So, you are ready to make some changes in your family's diet. You've heard and read enough to know that eating Real Food is important to your family's health and happiness. You know what your kids eat when they are young not only affects their health now, but also in the future. You are feeling good about your decision. Your intuition is supporting you. The science is behind you.
Unfortunately, your kids are not on the same page. They are complaining about the fresh fruit. They practically 'throw-up' seeing anything green on their plates, and they're secretly calling Grandma to tell her about this unfair abuse. Don't despair. It's temporary.
It might be intense, but it's almost always temporary. Stick to your goal of creating a healthier and happier family, and stay connected with other moms who are doing the same thing. The following ideas help hundreds of moms get through the bumps of changing their children's diets. The more you do to educate and involve them, no matter what their ages, the greater the chances your journey will be a little smoother. Educate your children, without making a really big deal about the changes.
Explain how the body works and needs good nutrients like a car needs good gas. A car would break down if you put something besides fuel in the tank. The same with our bodies when we put too many anti-nutrients in. Borrow some books from the library that have great charts, illustrations and pictures about the body's amazing parts. Talk with your children about how they can keep their body working the way it is supposed to if they give it the right fuel.
Have them help pack lunches and snacks, and help cook. It takes longer, but if you have the time, it's really worth it. Talk about the colors and textures of the food. The phytonutrients, found in those deep bright colors, are nutrients that will help strengthen your child's immune system.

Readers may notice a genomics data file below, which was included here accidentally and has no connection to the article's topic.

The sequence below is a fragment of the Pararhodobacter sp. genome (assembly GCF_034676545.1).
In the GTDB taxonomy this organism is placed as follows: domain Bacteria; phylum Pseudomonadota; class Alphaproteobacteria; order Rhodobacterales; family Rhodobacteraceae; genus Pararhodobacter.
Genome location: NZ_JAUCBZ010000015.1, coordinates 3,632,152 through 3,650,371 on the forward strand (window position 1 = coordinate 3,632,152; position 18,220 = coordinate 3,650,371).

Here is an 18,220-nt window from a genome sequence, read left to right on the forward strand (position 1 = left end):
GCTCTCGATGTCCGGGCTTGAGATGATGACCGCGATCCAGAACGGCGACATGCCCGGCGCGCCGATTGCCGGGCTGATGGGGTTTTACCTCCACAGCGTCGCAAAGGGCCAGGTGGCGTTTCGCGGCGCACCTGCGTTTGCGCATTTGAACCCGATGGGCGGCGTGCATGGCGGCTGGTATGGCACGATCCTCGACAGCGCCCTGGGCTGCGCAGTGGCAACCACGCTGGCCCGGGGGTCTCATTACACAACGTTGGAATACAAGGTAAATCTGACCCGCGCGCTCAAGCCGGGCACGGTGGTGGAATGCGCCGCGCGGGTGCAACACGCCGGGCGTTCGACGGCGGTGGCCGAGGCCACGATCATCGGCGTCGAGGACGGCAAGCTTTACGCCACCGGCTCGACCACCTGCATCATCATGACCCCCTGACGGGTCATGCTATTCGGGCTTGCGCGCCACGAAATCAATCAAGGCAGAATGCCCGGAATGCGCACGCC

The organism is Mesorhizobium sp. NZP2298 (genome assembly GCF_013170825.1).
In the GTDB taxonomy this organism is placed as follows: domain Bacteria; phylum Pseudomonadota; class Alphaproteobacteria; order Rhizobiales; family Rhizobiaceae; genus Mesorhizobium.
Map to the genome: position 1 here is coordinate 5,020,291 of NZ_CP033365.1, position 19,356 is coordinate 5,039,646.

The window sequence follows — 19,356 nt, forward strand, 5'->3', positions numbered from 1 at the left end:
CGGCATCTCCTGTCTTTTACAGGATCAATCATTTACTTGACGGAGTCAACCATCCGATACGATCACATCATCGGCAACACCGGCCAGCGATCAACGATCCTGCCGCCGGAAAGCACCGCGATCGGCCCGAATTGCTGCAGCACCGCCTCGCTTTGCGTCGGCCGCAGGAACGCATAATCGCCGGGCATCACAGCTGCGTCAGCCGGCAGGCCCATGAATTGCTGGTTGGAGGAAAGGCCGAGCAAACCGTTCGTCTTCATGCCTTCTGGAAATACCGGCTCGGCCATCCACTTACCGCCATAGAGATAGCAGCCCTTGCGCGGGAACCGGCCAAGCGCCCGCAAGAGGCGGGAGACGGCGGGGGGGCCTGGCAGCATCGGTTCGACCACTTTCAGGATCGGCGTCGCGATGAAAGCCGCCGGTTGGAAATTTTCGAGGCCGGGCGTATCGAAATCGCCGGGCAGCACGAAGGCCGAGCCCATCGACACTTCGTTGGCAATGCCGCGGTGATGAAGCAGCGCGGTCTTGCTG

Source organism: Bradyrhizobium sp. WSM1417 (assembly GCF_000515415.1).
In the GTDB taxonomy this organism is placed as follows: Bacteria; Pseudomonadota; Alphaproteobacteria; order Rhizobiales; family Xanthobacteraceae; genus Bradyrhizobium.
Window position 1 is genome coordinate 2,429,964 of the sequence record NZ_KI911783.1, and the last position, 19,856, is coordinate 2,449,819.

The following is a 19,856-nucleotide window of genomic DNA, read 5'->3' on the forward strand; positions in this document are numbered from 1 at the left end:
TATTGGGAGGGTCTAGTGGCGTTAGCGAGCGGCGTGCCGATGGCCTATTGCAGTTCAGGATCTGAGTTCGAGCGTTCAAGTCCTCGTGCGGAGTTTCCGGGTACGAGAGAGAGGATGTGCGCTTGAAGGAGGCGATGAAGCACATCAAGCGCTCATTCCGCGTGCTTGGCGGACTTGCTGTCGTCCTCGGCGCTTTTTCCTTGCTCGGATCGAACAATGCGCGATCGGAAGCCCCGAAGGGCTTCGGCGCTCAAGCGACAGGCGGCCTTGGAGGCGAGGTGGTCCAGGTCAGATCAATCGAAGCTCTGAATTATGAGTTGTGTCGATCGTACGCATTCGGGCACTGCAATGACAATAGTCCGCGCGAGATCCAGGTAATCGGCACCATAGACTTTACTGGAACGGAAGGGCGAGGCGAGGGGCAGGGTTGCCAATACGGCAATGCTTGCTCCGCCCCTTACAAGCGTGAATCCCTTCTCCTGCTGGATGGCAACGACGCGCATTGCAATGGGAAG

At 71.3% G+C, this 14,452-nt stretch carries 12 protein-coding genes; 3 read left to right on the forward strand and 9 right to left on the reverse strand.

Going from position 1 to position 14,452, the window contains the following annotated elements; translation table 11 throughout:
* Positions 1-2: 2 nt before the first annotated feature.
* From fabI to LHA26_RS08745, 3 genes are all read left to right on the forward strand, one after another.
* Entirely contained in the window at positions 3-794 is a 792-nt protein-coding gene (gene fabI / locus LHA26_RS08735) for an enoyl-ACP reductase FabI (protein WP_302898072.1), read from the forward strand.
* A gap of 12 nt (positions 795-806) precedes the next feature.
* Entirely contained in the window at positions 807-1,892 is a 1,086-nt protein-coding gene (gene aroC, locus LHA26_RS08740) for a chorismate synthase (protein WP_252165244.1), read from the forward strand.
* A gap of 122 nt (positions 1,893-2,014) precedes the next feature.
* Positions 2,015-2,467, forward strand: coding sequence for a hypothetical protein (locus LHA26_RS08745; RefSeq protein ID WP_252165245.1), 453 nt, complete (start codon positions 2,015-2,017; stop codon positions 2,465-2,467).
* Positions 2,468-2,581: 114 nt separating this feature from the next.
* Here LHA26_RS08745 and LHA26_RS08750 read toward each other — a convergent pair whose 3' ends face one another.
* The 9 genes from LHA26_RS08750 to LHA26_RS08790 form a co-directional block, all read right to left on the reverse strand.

You can download our free color chart to help you with this. Consider setting up a two-bite rule and the food has to make it down to the tummy. Explain that their taste buds may need to adapt to the new flavors.
It takes many, many times of eating the same food for some children to accept the taste. Read Eat Healthy, Feel Great, by Dr. William Sears. Talk about the differences between the nourishing food at home and the party food that is available at parties. Discuss how eating 'party' foods all the time will make their bodies break down eventually. Relate their performance at school and in sports and hobbies to the foods they eat.
They will think better and focus longer when their brains are nourished. They will run faster and jump higher when their muscles get the food they need. Be on the lookout for older role models to point out to your kids - ones that do take care of themselves physically. Talk with your pre-teen and teenager about how food affects his or her appearance and mood.
Make a plan to go on a sugar-fast together for two weeks and see what changes you each experience. Talk about it each day to see if they are experiencing detox symptoms and cravings so you can help them understand their bodies are trying to get healthier and the cravings are because they are hooked on sugar. Once it is cleared, they will begin to feel better.
Monitor how much candy, pop, cookies, muffins and other non-nutrient foods your children are being offered at school, church, friends' homes, etc. It is your right and responsibility to say something if you prefer your child not to have those foods. If your children are resistant, try to breathe and do your best. The moment we give in to demands for something else to eat or for sugar, they know we are not so serious about making changes.
Be consistent, just like with all other parenting decisions, and your kids will take you seriously and know that you truly value their health and happiness.
Healthy Kids, Happy Moms http://www.nourishyourkids.com